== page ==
This system and the various methods carried out by the system are described below in greater detail. In addition, the operating environment is described below.
With reference to
Vehicle 12 is depicted in the illustrated embodiment as a passenger car, but it should be appreciated that any other vehicle including motorcycles, trucks, sports utility vehicles (SUVs), recreational vehicles (RVs), marine vessels, aircraft, etc., can also be used. Some of the vehicle electronics 28 is shown generally in
Telematics unit 30 can be an OEM-installed (embedded) or aftermarket device that is installed in the vehicle and that enables wireless voice and/or data communication over wireless carrier system 14 and via wireless networking. This enables the vehicle to communicate with call center 20, other telematics-enabled vehicles, or some other entity or device. The telematics unit preferably uses radio transmissions to establish a communications channel (a voice channel and/or a data channel) with wireless carrier system 14 so that voice and/or data transmissions can be sent and received over the channel. By providing both voice and data communication, telematics unit 30 enables the vehicle to offer a number of different services including those related to navigation, telephony, emergency assistance, diagnostics, infotainment, etc. Data can be sent either via a data connection, such as via packet data transmission over a data channel, or via a voice channel using techniques known in the art. For combined services that involve both voice communication (e.g., with a live advisor or voice response unit at the call center 20) and data communication (e.g., to provide GPS location data or vehicle diagnostic data to the call center 20), the system can utilize a single call over a voice channel and switch as needed between voice and data transmission over the voice channel, and this can be done using techniques known to those skilled in the art.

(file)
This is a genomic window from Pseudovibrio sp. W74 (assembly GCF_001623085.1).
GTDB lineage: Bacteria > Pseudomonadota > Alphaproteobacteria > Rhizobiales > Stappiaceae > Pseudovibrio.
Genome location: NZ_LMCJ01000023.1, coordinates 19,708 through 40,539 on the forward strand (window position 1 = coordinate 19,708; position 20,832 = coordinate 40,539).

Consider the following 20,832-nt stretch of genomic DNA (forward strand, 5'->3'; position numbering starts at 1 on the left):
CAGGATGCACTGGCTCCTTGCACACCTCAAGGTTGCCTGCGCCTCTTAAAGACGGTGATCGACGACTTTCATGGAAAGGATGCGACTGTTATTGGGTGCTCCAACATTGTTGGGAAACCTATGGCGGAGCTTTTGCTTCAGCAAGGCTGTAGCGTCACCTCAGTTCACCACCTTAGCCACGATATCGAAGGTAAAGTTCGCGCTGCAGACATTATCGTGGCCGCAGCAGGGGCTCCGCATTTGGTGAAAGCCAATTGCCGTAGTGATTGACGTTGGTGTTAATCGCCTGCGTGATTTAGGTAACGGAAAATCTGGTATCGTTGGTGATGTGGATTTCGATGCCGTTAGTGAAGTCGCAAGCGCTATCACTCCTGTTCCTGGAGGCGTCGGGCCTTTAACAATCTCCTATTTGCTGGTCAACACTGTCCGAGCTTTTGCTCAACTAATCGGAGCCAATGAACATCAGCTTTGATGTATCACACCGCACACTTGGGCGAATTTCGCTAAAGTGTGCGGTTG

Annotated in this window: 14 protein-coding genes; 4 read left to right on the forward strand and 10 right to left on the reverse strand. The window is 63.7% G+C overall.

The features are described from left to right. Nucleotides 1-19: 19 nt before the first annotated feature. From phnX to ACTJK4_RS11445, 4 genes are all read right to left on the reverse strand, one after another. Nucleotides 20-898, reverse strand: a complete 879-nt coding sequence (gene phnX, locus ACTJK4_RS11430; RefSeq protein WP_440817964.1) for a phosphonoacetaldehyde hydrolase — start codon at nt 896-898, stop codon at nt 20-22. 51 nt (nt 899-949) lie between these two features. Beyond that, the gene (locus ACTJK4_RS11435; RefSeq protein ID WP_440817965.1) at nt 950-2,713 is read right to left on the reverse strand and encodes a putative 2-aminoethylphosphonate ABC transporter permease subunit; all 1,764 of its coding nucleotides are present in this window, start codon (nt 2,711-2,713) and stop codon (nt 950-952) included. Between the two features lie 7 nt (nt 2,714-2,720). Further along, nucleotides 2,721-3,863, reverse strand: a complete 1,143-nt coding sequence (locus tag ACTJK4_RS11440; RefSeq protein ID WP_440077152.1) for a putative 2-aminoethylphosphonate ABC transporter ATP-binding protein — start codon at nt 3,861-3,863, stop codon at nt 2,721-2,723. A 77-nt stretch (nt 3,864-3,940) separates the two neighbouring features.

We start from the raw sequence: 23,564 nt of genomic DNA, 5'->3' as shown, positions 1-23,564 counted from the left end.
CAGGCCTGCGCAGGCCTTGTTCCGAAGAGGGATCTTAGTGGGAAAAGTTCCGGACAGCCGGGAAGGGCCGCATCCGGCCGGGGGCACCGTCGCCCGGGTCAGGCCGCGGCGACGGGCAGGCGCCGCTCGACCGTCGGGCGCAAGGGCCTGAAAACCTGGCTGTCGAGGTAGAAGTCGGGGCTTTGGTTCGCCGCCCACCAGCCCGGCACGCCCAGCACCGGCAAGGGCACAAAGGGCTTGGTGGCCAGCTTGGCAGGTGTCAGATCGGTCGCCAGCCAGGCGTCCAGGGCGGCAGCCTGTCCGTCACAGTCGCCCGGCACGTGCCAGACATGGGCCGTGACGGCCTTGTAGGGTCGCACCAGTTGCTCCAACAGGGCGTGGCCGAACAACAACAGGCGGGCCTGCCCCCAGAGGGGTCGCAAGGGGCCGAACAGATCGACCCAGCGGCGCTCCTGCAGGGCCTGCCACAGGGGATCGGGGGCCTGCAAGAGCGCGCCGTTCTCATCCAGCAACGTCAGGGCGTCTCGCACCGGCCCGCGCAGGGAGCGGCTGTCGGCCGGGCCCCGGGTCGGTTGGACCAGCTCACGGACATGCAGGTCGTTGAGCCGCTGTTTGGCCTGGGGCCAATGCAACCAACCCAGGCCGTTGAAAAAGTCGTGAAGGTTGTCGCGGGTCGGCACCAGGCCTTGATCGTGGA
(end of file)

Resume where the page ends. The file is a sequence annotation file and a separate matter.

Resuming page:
According to one embodiment, telematics unit 30 utilizes cellular communication according to either GSM or CDMA standards and thus includes a standard cellular chipset 50 for voice communications like hands-free calling, a wireless modem for data transmission, an electronic processing device 52, one or more digital memory devices 54, and a dual antenna 56. It will be appreciated that GSM or CDMA standards illustrate merely exemplary implementations and other standards are also possible (e.g., LTE). It should be appreciated that the modem can either be implemented through software that is stored in the telematics unit and is executed by processor 52, or it can be a separate hardware component located internal or external to telematics unit 30. The modem can operate using any number of different standards or protocols such as EVDO, CDMA, GPRS, and EDGE. Wireless networking between the vehicle and other networked devices (including a mobile device 100) can also be carried out using telematics unit 30. For this purpose, telematics unit 30 can be configured to communicate wirelessly according to one or more suitable wireless protocols (e.g., WiMAX, ZigBee®, etc.), including any short range wireless communication (SRWC) such as any suitable Wi-Fi standard (e.g., IEEE 802.11), Wi-Fi Direct, Bluetooth, wireless infrared transmission, or various combinations thereof. When used for packet-switched data communication such as TCP/IP, the telematics unit can be configured with a static IP address or can set up to automatically receive an assigned IP address from another device on the network such as a router or from a network address server.